Thursday, September 17, 2009

Cooked Salsa #1

After giving away the majority of the tomatoes from our garden this year, and then realizing that we're on the downhill slide of the crop, I decided to try my hand at a batch of cooked salsa for the first time. The simplicity of prep appeals to me, plus it's a great way to reduce a whole lot of produce down into a flavorful concentrated pot of deliciousness. Like most salsas, this is an inexact science. I am giving you the concept, you can do with it what you like. I opted to grill a lot of the peppers for an extra kick of flavor, and I would definitely do that again. It also happens to reduce the spiciness of the hot ones, so I found myself adding spice back in with chipotle chili flakes and raw fresh peppers. It still turned out to be a low-medium heat over all, a characteristic of cooked salsas that's difficult to overcome short of adding a habanero. I also cooked mine for a while because I prefer it to be on the thicker side - none of this watery soupy stuff for me, thank you. Alan deemed it to be "very good", and took most of it to work to gain popularity among his coworkers. I plan on trying another batch soon.

2 gallons whole roma tomatoes, pulp and seeds removed and coarsely chopped
1 dozen jalapeno peppers
5 anaheim chili peppers
3 bell peppers, seeded and coarsely chopped
10 cloves garlic, coarsely chopped
3 large shallots or 1 small onion, coarsely chopped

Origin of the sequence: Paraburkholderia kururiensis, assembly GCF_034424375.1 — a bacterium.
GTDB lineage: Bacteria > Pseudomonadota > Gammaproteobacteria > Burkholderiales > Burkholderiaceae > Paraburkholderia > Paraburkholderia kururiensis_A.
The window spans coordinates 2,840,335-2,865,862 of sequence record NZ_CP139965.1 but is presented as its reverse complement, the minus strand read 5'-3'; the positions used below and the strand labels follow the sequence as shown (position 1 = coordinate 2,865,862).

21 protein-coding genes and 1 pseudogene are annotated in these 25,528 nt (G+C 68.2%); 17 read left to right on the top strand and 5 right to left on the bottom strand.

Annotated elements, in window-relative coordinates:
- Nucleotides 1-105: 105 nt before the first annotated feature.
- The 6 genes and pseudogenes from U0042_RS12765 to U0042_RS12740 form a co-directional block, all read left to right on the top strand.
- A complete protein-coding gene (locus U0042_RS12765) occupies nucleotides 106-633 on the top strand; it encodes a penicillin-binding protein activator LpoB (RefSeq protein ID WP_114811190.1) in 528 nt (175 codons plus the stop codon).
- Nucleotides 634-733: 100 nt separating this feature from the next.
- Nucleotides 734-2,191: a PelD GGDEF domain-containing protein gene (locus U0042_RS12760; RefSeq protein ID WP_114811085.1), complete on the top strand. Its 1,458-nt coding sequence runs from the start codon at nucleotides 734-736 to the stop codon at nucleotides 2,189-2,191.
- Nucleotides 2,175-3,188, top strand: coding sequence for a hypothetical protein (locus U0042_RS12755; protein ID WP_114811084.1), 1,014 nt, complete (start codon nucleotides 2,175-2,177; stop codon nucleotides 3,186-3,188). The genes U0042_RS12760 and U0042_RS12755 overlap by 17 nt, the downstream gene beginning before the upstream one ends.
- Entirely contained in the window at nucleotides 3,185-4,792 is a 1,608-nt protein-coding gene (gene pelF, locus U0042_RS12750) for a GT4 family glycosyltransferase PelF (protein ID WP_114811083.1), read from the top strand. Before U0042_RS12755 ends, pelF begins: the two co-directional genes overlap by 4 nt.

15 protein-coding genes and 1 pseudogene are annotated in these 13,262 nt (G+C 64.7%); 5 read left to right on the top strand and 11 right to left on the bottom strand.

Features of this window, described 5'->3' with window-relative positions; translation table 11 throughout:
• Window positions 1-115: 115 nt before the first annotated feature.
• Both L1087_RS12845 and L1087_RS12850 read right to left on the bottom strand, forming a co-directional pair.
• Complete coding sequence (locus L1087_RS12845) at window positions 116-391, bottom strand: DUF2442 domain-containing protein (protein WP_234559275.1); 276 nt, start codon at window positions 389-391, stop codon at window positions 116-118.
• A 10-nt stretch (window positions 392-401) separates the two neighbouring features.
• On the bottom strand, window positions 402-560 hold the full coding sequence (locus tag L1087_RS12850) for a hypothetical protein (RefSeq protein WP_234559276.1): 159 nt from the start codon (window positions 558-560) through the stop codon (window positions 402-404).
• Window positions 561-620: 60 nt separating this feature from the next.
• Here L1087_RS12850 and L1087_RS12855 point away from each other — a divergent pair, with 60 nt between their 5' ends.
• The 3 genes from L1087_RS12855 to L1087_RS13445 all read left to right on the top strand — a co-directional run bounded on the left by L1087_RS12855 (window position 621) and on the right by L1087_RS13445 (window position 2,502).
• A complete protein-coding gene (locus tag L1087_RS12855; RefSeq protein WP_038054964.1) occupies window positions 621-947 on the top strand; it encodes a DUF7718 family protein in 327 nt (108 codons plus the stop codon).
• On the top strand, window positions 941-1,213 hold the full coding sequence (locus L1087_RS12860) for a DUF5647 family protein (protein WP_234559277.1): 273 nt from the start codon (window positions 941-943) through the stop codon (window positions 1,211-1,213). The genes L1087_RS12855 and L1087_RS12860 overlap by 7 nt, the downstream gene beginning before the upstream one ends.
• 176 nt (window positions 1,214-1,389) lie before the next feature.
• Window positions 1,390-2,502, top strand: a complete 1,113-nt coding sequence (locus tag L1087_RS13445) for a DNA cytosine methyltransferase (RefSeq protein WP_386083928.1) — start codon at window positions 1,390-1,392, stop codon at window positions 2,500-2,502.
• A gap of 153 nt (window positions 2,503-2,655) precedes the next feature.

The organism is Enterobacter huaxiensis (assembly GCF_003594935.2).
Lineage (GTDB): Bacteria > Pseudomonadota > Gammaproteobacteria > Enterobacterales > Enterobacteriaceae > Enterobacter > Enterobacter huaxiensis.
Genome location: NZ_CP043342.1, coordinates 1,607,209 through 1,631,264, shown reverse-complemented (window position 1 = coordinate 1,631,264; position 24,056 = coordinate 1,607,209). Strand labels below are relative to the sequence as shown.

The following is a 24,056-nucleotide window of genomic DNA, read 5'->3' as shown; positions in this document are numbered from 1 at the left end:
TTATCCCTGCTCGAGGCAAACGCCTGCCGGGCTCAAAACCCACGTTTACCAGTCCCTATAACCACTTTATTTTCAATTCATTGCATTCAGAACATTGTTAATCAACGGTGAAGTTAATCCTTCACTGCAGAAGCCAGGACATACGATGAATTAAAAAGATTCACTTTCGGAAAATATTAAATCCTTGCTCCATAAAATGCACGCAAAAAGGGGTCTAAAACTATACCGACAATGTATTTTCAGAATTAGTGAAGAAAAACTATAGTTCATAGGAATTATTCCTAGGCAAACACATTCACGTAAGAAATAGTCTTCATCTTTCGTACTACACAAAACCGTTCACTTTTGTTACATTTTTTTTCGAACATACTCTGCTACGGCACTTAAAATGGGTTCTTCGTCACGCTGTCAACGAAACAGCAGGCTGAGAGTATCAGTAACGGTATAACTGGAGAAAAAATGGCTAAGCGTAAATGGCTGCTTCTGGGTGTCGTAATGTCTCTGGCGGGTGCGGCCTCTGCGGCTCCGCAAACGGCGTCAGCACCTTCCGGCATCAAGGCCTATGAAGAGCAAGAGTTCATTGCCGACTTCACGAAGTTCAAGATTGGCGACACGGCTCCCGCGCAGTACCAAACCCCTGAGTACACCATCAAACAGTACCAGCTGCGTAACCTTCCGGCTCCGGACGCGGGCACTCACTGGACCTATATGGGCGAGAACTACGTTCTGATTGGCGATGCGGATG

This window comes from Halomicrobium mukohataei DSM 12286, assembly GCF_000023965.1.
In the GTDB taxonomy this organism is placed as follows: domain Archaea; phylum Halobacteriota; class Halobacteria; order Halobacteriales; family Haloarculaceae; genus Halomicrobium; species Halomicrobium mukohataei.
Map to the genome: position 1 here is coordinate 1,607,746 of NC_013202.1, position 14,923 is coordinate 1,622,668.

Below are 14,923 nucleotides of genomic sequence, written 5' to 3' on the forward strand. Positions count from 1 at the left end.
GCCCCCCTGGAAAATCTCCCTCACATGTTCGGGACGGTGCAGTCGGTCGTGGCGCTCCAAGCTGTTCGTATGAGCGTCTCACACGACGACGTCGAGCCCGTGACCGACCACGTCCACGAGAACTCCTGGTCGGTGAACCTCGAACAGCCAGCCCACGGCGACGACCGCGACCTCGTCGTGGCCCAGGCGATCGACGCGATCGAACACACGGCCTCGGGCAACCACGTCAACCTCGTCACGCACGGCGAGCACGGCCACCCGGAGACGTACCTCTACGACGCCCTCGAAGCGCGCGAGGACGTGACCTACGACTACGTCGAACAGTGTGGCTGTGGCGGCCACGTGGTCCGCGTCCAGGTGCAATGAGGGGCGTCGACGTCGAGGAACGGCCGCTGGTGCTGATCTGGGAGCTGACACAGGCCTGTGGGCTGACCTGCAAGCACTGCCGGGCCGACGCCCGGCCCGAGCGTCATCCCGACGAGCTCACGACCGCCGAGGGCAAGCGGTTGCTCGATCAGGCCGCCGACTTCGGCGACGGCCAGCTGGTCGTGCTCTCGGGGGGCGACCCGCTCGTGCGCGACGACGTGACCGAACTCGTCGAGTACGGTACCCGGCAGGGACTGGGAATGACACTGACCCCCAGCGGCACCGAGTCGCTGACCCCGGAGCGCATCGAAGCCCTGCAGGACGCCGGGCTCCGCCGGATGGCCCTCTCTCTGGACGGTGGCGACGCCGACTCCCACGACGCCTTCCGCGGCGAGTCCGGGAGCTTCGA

3 limes
2 T. sugar
2 T. salt (may need more, taste at the end and add if necessary)
1/4 cup minced fresh cilantro
1 T. chipotle chili flakes or 1/2 T. chipotle chili powder (adjust according to taste and heat preference)

Place the tomatoes in a large stockpot and bring them up to a simmer over medium heat. Meanwhile, grill the jalapenos and anaheim peppers until lightly charred and on all sides. Remove them to a plate and allow them to cool for a few minutes before removing the core and seeds, then coarsely chopping and adding them to the pot. Add the bell peppers, garlic, and shallots to the pot, along with the sugar and salt, give it a good stir and let it simmer for about 30 minutes. Squeeze the three limes in, then use an immersion blender to pulse it until it forms a sloppy and slightly chunky puree. Add the chipotle and fresh cilantro, and adjust the salt if needed. If you want more heat, puree 3-4 fresh jalapenos with a cup of the salsa in a separate container and stir it in. Ladle into containers and allow to cool at room temperature for an hour or so before refrigerating. You may hot water bath can this, or it'll keep in your fridge for up to 3 weeks.

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